Viscous coupling - Audi Technology Portal

Viscous coupling

The Audi R8 high-performance sports car occupies a special position in the Audi model range – and this extends to its packaging and its drive system. The mid-mounted engine is arranged longitudinally at the rear of the car in front of the rear axle, with the gearbox right behind it. It also includes an auxiliary drive for a prop shaft running past the engine on the side and up to the front axle.


There a viscous coupling distributes the power between the front axle and the rear axle, which is equipped with a locking differential. Under normal driving conditions, the coupling sends only about 15 percent of the torque to the front axle – the R8 has the rear bias typical of a sports car. If the rear wheels slip, an additional 15 percent almost immediately flows to the front.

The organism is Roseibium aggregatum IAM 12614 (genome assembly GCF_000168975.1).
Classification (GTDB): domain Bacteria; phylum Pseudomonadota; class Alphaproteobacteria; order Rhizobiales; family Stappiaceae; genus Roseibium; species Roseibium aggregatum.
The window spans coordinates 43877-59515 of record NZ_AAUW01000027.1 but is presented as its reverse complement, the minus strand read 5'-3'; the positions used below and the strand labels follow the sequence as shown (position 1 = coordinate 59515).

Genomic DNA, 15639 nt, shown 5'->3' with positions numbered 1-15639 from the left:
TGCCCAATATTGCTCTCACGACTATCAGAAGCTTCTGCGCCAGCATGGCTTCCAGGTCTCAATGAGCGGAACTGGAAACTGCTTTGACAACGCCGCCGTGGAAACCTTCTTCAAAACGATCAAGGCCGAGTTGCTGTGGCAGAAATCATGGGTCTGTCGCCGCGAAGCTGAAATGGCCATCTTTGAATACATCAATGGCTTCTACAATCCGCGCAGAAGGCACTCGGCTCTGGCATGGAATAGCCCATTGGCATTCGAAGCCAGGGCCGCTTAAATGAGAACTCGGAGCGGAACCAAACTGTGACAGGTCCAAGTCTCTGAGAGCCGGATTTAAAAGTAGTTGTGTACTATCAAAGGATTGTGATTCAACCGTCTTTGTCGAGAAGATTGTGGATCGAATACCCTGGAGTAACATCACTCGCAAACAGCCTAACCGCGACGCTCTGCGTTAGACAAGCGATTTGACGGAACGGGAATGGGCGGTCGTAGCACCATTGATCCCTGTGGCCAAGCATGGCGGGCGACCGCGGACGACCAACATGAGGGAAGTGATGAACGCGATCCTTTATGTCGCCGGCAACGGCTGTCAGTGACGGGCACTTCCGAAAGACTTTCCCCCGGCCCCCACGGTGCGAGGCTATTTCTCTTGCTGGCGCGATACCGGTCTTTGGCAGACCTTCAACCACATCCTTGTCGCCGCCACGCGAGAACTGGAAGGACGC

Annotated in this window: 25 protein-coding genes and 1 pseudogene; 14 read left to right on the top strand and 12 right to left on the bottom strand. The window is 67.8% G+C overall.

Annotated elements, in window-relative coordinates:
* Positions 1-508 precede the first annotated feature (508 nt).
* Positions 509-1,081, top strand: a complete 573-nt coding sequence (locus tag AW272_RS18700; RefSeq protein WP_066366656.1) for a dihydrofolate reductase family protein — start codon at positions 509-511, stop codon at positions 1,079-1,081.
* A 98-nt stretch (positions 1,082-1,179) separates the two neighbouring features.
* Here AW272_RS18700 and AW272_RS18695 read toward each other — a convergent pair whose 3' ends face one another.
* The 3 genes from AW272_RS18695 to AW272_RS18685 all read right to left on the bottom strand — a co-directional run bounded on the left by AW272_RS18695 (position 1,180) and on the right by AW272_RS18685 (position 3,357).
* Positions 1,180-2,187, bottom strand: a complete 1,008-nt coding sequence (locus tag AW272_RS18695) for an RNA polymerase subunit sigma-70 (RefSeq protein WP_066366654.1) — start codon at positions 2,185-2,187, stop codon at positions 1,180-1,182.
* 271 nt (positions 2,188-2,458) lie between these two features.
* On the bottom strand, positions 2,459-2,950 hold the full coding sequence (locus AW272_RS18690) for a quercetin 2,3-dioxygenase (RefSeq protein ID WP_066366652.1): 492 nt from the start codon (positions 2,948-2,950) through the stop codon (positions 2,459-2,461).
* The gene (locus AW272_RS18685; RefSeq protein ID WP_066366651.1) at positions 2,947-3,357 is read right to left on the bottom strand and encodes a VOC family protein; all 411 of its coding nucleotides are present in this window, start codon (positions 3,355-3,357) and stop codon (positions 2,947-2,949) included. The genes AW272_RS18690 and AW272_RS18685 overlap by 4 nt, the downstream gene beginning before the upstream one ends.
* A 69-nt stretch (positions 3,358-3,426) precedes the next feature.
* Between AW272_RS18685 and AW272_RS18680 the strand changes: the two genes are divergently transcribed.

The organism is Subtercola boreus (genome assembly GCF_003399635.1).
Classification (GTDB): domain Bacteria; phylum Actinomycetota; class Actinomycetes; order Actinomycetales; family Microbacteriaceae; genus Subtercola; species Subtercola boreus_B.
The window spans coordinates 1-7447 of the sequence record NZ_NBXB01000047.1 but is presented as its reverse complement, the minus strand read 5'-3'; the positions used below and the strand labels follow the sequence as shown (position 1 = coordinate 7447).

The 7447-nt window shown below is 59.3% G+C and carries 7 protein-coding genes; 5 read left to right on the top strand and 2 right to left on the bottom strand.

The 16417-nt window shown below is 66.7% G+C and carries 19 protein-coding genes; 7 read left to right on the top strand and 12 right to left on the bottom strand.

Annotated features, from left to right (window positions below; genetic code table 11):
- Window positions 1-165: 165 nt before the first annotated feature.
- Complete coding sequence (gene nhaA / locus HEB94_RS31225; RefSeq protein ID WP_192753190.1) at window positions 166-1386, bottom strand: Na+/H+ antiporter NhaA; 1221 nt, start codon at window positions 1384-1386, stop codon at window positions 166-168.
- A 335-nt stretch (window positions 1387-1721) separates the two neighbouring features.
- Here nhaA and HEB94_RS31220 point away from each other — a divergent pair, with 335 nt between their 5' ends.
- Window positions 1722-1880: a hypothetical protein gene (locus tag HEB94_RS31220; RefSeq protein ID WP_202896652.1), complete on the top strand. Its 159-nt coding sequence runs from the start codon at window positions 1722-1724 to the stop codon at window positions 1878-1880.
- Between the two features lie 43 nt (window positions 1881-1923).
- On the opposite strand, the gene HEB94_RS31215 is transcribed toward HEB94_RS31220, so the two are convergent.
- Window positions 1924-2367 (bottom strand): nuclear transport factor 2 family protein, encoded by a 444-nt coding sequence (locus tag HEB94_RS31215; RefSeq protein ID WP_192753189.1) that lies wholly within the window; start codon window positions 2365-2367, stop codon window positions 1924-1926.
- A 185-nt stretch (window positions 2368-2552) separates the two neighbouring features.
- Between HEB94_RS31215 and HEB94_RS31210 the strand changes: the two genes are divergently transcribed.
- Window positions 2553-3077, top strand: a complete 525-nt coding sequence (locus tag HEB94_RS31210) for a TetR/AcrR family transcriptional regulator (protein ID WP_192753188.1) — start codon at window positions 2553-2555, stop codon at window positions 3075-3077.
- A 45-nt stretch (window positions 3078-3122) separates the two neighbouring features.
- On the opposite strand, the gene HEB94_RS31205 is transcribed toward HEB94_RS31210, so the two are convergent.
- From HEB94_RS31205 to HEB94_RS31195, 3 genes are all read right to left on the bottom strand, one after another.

The primary component of the viscous coupling is a package of round clutch disks, each with different gearing. One of each is connected to the prop shaft via the housing; the other is connected via the output shaft to the front axle. The clutch plates rotate in a viscous fluid. If they rotate at greatly different speeds due to a loss of traction at the rear axle, the oil becomes more viscous as a result of its internal friction. By picking up the other clutch disk of each pair, a greater torque is transferred via the drive shaft to the front axle.


Status: 2011